This is from my twitter thread which I started on March 9, after having returned from Singapore and Myanmar. I am saving it here for better readability and for those, who do not use social media.
Here are my thoughts on the corona virus from the perspective of an anthropology of the state: Having just returned from 2,5 weeks of short-term fieldwork in Southeast Asia (Singapore and Myanmar) I noticed the following:
When we look at the policies of authoritarian states such as Singapore and Myanmar we can see highly diverse tactics in how to deal with an epidemic or pandemic – Singapore: closes its borders, monitors its citizens, checks every persons temperature at the airport and at hotels. Provides sanitizing gels everywhere, cleans public spaces regularly several times a day. Informs on all media channels how to wash hands, keep distance, when to stay home and whom to call. The population not only cooperates, but even copies the state’s measures (e.g. in restaurants, in gyms, and malls). Singapore reports all cases early. As a result, the growth rate of new cases has slowed down and the number has almost remained the same since February.
Myanmar – in contrast: no checking of temperature at airports, no entry denial to travellers from high-risk countries, no information beyond a couple of posters in downtown Yangon. No cases reported until today. No trust in the government, but a lot of rumours.
Then I return to Germany and I find: people buying toilet paper (?) and pasta in large quantities. People still not understanding how to sneeze and when to stay away from crowds. People stealing sanitizing gels even at my university – with the result that none are provided. Due to Germany’s federal system, there is no centrally communicated measurement in place, but an endless trickle-down of bits and pieces of news – all in the form of recommendations, none binding, in many cases not adhered to. There is a lingering sense of defeatism. There is also a slight sense of panic. The hoarding of toilet paper and the sanitizing gels standing in for trying to substitute danger with purity. The buying of pasta seems to be a post 2WW phenomenon, though. None of it is rational behaviour, but driven by fear.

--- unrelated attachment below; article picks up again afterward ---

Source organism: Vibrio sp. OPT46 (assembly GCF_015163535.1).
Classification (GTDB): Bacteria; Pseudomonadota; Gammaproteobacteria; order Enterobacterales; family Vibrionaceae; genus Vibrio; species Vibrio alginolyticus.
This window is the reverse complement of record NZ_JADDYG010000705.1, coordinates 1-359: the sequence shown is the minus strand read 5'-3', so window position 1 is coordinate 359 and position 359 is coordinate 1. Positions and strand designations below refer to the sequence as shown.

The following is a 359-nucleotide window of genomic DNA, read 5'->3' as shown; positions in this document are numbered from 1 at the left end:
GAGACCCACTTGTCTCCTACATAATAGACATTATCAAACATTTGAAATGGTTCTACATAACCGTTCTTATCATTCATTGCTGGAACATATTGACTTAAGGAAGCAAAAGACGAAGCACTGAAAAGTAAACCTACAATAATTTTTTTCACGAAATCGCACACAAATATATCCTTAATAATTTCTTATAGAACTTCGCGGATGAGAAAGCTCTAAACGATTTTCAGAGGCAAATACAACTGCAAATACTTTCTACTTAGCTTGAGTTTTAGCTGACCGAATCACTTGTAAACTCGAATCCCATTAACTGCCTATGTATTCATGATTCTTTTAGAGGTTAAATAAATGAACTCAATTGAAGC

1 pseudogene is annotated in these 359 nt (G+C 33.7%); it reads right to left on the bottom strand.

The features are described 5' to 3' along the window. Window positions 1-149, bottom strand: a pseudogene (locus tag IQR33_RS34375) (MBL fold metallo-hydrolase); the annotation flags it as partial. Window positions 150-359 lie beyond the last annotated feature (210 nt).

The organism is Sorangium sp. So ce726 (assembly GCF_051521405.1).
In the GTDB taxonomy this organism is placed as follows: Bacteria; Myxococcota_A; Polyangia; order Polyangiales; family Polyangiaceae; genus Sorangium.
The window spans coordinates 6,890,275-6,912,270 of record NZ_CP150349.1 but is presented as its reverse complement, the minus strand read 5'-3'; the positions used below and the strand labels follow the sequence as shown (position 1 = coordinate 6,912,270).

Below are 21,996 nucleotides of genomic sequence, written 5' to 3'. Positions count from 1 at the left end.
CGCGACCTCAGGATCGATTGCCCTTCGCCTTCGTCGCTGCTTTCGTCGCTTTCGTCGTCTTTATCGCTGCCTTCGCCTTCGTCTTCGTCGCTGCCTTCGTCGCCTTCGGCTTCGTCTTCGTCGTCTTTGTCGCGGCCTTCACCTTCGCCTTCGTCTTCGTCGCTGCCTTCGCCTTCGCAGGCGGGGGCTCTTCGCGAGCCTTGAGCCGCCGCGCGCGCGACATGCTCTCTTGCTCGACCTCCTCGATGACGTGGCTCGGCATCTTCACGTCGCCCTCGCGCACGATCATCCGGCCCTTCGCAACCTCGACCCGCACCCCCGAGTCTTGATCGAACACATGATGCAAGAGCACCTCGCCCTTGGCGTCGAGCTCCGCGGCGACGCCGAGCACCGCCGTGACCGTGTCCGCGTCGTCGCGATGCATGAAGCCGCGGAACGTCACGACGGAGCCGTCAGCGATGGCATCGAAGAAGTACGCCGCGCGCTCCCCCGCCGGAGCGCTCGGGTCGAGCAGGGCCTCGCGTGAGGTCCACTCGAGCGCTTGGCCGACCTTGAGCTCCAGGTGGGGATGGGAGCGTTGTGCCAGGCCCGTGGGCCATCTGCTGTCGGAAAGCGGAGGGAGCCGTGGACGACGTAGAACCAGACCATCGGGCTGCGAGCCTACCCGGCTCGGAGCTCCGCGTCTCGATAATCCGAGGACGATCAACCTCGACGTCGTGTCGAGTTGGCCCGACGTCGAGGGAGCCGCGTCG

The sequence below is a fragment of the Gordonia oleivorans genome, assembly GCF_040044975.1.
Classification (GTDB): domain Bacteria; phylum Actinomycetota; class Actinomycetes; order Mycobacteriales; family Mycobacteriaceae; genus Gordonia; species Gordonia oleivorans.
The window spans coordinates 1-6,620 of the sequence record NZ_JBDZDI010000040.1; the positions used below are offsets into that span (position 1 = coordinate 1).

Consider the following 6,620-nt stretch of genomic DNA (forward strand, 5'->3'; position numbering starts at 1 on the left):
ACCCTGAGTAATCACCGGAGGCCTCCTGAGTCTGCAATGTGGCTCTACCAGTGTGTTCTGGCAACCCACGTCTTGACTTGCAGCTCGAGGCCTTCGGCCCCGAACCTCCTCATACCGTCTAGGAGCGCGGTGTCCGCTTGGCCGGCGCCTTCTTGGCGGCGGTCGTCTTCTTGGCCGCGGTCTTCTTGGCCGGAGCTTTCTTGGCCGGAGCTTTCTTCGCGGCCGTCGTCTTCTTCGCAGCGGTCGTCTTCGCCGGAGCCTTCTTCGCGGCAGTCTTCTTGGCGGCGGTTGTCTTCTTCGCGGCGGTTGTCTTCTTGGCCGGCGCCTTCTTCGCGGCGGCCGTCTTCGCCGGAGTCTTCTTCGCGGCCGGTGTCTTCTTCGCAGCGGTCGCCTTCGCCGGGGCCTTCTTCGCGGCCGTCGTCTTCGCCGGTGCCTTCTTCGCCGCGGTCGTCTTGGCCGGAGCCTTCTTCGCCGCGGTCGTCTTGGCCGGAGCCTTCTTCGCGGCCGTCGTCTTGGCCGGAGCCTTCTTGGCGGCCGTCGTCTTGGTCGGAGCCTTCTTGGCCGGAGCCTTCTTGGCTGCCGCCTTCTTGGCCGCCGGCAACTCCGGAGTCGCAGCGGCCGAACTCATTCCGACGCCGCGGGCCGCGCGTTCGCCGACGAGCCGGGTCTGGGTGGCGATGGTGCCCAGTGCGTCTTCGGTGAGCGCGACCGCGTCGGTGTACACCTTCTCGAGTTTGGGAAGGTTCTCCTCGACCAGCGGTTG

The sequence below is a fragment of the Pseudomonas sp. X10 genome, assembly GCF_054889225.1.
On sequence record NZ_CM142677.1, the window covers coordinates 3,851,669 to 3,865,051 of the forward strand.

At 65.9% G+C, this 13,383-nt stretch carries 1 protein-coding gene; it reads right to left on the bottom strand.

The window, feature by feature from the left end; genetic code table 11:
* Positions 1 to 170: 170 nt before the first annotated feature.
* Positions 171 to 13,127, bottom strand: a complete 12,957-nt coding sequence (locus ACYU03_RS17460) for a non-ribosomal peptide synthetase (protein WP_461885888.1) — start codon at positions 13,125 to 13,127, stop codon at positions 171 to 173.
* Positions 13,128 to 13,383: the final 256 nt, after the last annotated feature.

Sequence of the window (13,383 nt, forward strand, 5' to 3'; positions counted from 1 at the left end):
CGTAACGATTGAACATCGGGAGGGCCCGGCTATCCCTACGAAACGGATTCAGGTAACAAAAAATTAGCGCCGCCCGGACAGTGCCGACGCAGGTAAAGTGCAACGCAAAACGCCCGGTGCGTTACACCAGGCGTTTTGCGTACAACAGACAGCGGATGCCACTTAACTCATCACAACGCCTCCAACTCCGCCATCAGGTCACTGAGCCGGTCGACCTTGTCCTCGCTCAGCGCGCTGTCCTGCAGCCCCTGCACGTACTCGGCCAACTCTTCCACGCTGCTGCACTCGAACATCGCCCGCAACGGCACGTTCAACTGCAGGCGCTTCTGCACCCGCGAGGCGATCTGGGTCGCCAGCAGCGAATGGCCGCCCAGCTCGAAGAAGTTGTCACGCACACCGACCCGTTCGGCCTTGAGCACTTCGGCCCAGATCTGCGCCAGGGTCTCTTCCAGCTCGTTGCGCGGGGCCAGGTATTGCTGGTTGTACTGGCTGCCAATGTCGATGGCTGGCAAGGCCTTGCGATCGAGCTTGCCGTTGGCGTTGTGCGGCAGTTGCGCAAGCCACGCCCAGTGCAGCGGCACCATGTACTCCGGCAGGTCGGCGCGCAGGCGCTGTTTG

Authoritarian states such as Singapore, China, but also Israel switch into command mode, and its citizens obey as there is no other option. They fear the state more than the virus. In authoritarian states such as Myanmar (and the current US) there is politics by denial: Business as usual, nothing to see here or to report. And in democratic states such as Germany, it takes an epidemic such as the current one to see where the limits of governmental agency are:
The downside of upholding individual freedom is that we are on our own.
While China’s effort has been written about as “collective”, as in this article, it was really a top-down decision by a few officials that was adhered to because people fear the state. While we in Germany are still enjoying our individual freedom to ignore governmental recommendations, an unintended side-effect of surveillance and micro governance in authoritarian states is that it ultimately aids health care measurements and helps curb epidemics and pandemics. And a side-effect in democracies and other authoritarian states is that the upholding of individual freedom comes at a prize, as does the complete denial of the issue. The two are actually close. That is, when it comes to epidemics, Germany and Myanmar have a lot in common!
March 24: I’ll continue: “Queremos o melhor para população. Se o governo não tem capacidade de dar um jeito, o crime organizado resolve” – This is a statement from organized crime in Rio, Brazil who enforced a nightly lockdown because they would take care of the population, in contrast to the government. Also, ISIS has warned its people not to enter “the land of the epidemic” (aka Europe ) and layed out a “sharia directive” that includes how to wash your hands properly.
We live in interesting times when organized crime and terrorists care more than the state.